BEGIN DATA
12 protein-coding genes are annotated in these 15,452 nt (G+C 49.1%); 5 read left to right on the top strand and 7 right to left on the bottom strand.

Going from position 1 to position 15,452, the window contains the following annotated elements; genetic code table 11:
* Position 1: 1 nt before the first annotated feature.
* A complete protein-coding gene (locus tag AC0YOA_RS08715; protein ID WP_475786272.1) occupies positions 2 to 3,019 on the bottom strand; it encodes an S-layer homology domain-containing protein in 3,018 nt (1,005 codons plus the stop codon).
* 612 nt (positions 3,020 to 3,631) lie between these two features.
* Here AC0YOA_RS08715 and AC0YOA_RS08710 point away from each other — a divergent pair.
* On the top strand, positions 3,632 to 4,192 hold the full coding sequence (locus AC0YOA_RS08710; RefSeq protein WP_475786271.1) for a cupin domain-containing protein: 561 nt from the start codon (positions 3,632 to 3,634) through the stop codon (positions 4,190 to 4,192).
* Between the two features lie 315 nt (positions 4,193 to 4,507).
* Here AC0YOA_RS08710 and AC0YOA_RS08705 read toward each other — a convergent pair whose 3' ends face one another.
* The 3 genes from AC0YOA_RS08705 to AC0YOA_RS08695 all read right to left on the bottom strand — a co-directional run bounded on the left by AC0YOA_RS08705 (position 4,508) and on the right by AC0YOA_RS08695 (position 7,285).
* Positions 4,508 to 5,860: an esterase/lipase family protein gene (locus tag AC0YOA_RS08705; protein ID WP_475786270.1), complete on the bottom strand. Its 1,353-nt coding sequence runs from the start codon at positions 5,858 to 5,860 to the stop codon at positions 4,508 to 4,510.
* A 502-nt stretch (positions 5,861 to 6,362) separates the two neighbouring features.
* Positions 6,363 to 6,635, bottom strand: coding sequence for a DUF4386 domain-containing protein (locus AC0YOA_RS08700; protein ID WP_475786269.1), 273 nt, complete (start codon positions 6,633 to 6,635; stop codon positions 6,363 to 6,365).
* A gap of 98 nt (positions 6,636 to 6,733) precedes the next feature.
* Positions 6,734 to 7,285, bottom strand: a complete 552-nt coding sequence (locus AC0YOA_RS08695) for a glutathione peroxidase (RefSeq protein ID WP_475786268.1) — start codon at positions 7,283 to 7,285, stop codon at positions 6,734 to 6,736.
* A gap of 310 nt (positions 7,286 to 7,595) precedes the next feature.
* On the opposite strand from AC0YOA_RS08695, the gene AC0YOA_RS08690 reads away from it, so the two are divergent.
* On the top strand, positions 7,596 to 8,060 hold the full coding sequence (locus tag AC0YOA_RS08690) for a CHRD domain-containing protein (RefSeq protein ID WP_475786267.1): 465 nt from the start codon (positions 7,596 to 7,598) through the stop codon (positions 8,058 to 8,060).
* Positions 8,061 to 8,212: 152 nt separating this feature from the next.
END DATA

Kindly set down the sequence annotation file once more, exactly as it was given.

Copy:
12 protein-coding genes are annotated in these 15,452 nt (G+C 49.1%); 5 read left to right on the top strand and 7 right to left on the bottom strand.

Going from position 1 to position 15,452, the window contains the following annotated elements; genetic code table 11:
* Position 1: 1 nt before the first annotated feature.
* A complete protein-coding gene (locus tag AC0YOA_RS08715; protein ID WP_475786272.1) occupies positions 2 to 3,019 on the bottom strand; it encodes an S-layer homology domain-containing protein in 3,018 nt (1,005 codons plus the stop codon).
* 612 nt (positions 3,020 to 3,631) lie between these two features.
* Here AC0YOA_RS08715 and AC0YOA_RS08710 point away from each other — a divergent pair.
* On the top strand, positions 3,632 to 4,192 hold the full coding sequence (locus AC0YOA_RS08710; RefSeq protein WP_475786271.1) for a cupin domain-containing protein: 561 nt from the start codon (positions 3,632 to 3,634) through the stop codon (positions 4,190 to 4,192).
* Between the two features lie 315 nt (positions 4,193 to 4,507).
* Here AC0YOA_RS08710 and AC0YOA_RS08705 read toward each other — a convergent pair whose 3' ends face one another.
* The 3 genes from AC0YOA_RS08705 to AC0YOA_RS08695 all read right to left on the bottom strand — a co-directional run bounded on the left by AC0YOA_RS08705 (position 4,508) and on the right by AC0YOA_RS08695 (position 7,285).
* Positions 4,508 to 5,860: an esterase/lipase family protein gene (locus tag AC0YOA_RS08705; protein ID WP_475786270.1), complete on the bottom strand. Its 1,353-nt coding sequence runs from the start codon at positions 5,858 to 5,860 to the stop codon at positions 4,508 to 4,510.
* A 502-nt stretch (positions 5,861 to 6,362) separates the two neighbouring features.
* Positions 6,363 to 6,635, bottom strand: coding sequence for a DUF4386 domain-containing protein (locus AC0YOA_RS08700; protein ID WP_475786269.1), 273 nt, complete (start codon positions 6,633 to 6,635; stop codon positions 6,363 to 6,365).
* A gap of 98 nt (positions 6,636 to 6,733) precedes the next feature.
* Positions 6,734 to 7,285, bottom strand: a complete 552-nt coding sequence (locus AC0YOA_RS08695) for a glutathione peroxidase (RefSeq protein ID WP_475786268.1) — start codon at positions 7,283 to 7,285, stop codon at positions 6,734 to 6,736.
* A gap of 310 nt (positions 7,286 to 7,595) precedes the next feature.
* On the opposite strand from AC0YOA_RS08695, the gene AC0YOA_RS08690 reads away from it, so the two are divergent.
* On the top strand, positions 7,596 to 8,060 hold the full coding sequence (locus tag AC0YOA_RS08690) for a CHRD domain-containing protein (RefSeq protein ID WP_475786267.1): 465 nt from the start codon (positions 7,596 to 7,598) through the stop codon (positions 8,058 to 8,060).
* Positions 8,061 to 8,212: 152 nt separating this feature from the next.